I’m typically skeptical when big corporations launch “green” initiatives, automatically assuming that their newfound eco-consciousness stance is an attempt to grab today’s earth-minded consumer, and elevate their brand in the process. And more often than not, that’s unfortunately the case, using causes and environmental issues to create the perception of social responsibility, while their commitment only goes as deep as their marketing budget. So, I was pleasantly surprised when I connected with Erin Carlson at Yahoo about the launch of their new Green Innovations initiative.
Tapping into the 500 million+ users, Yahoo, dubbed the #1 green site by Comscore (April 2009), has created a program where users can submit green ideas for improving people’s lives — and the planet, in the process. A green idea can mean using fewer resources, reusing materials, or finding a better way to get rid of unwanted stuff. Once the ideas are submitted, users vote for the ones they like best, which Yahoo will invest in taking the product to market. In addition, the winning inventor receives $2,500 and a share of the sales, along with a chance to appear on the TV show “Everyday Edisons.” That’s already infintely more effective than some glossy print ad that simply says, “hey, we’re green” or bold “recycle me” letters on a plastic-lined coffee cup that isn’t even recyclable (sorry, I couldn’t resist a friendly dig at my favorite caffeinated beverage empire).
To get the products developed, Yahoo has partnered with Edison Nation who has expertise in reviewing products, handling intellectual property, and partnering with retailers to put the products onto store shelves. There is a nominal submission fee of $10 to help offset some of the cost of doing the review, but I think that’s a small price to pay for the opportunity to bring your green innovation to life, and will likely weed out some of the wacky inventions that would ensue with an entirely free open call.
Yahoo will be showcasing some of the great ideas at Maker Faire in San Mateo, CA on May 30 and 31. The do-it-yourself community has been hacking solutions to everyday problems with everyday materials, so they’re seeking to embrace those community ideas as well, which is further support for their commitment to this project — and the people behind the ideas. The program concludes on June 30th, so be sure to visit, submit an idea or vote for those already submitted and help give everyday innovation a chance to shine.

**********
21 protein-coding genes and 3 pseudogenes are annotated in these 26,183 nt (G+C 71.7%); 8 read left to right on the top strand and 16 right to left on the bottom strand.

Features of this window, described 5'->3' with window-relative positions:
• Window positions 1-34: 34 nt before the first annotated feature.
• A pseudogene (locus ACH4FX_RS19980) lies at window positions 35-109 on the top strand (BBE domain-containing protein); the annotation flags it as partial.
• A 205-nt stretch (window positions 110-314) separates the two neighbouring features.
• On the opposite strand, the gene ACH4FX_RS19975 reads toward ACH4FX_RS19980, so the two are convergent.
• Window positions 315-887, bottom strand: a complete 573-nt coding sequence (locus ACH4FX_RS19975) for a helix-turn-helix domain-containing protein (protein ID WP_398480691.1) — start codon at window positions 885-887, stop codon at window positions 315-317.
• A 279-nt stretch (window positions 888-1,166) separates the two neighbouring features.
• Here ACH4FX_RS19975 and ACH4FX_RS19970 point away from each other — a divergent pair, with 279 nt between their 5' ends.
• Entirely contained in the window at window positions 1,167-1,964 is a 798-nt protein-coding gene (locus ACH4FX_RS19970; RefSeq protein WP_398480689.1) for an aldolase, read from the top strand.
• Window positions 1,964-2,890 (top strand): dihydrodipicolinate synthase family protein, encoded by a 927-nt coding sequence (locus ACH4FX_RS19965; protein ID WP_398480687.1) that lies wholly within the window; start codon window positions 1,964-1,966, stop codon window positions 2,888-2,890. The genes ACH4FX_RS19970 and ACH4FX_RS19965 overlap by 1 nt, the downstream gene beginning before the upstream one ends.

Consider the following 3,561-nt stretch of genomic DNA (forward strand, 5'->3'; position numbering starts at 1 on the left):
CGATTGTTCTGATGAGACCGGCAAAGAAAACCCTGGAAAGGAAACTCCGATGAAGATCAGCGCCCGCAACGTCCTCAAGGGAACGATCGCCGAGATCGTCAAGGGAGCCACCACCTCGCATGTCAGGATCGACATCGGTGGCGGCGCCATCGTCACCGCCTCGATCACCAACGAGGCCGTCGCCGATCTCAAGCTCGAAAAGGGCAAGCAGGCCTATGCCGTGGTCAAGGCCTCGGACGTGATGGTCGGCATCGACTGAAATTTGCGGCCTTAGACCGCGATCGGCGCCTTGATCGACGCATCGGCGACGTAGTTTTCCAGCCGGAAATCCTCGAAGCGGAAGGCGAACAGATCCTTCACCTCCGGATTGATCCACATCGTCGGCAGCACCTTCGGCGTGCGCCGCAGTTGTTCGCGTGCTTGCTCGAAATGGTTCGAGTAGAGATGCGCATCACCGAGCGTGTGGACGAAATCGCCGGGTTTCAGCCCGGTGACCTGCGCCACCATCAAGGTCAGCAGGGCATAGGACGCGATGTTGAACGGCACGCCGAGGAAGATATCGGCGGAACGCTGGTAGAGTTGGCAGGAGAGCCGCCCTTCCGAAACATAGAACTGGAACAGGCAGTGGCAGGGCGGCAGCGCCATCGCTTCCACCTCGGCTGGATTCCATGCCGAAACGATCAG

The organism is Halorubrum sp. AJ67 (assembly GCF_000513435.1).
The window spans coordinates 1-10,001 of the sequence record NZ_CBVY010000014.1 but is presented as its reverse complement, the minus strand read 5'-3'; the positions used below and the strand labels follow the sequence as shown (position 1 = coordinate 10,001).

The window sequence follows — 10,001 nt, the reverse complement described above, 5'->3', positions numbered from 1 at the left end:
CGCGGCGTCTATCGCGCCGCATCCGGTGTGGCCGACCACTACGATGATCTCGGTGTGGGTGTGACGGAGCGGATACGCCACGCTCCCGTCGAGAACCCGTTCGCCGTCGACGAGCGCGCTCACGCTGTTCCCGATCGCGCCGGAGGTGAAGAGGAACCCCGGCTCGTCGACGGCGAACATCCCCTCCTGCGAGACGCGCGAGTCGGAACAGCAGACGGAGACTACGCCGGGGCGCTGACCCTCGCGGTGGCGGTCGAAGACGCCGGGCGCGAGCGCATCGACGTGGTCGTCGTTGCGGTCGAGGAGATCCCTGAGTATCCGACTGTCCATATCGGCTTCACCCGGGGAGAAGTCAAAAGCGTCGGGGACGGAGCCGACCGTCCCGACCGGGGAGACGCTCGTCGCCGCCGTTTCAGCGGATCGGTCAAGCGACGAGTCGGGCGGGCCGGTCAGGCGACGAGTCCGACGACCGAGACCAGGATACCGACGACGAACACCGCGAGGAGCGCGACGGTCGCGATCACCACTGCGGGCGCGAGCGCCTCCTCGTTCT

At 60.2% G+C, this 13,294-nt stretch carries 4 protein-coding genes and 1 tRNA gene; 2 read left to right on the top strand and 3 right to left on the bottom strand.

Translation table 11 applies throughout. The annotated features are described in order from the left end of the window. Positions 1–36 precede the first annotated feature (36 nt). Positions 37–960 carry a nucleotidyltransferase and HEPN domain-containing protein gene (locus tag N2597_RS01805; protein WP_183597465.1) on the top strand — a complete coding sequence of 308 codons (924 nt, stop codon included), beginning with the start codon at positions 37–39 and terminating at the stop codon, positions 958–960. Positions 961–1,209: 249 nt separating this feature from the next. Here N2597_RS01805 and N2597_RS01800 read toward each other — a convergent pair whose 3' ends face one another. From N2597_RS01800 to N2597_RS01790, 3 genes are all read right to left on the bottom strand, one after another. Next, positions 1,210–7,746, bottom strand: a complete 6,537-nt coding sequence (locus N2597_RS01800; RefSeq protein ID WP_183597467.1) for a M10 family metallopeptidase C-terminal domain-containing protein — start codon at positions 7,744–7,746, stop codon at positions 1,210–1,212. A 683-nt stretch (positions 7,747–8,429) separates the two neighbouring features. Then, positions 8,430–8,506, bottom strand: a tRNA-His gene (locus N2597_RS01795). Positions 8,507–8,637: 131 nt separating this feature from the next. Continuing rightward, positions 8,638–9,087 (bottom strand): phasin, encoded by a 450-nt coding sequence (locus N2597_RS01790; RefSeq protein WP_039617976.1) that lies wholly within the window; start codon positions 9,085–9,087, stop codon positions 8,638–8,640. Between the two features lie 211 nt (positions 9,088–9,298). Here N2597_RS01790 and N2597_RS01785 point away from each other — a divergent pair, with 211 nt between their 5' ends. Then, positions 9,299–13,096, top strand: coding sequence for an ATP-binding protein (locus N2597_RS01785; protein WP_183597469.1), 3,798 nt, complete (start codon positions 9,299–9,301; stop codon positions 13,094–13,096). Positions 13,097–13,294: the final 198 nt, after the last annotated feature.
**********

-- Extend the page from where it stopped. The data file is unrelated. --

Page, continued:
Can you share with our readers a little more about Yahoo! Green Innovations?
We’re excited about launching this program because it celebrates new ideas and engages our audience in creating a better environment. It doesn’t stop at just ideas because the best innovations will be made into real products, and the inventors will earn $2,500 and a share of the sales. Plus, the inventors could be on the PBS show “Everyday Edisons.”
Why did Yahoo! decide to launch this initiative?
We think there’s phenomenal creativity and innovation out there, and everyday people have solutions to our everyday problems. We want to get the right ideas in front of the right people – whether by making it easier to submit an idea or asking our audience to tell us which are their favorites. We also wanted to identify a new angle on the “green theme” and realized that some of the most creative solutions were from ordinary people driven by the new realities of our economy.
How does it fit in with Yahoo’s! other environmental efforts?
Yahoo! is committed to reducing our impact on the environment and also inspiring our audience to make changes in their lives to be more green. With an audience of 500 million people, Yahoo! is in a unique position to provide people with clear actions they can take to be green in their own lives. We’re also focused on reducing our own impacts through energy efficiency, waste reduction, and more. For more details on these efforts, see: http://forgood.yahoo.com/go_green/.
How are you involving the local community?
We’ve reached out to many of the most active green and do-it-yourself communities. For instance, we’ve connected with do-it-yourself groups on Y! Groups, partnered with Maker Faire, and reached out to key universities.
What has been the response so far?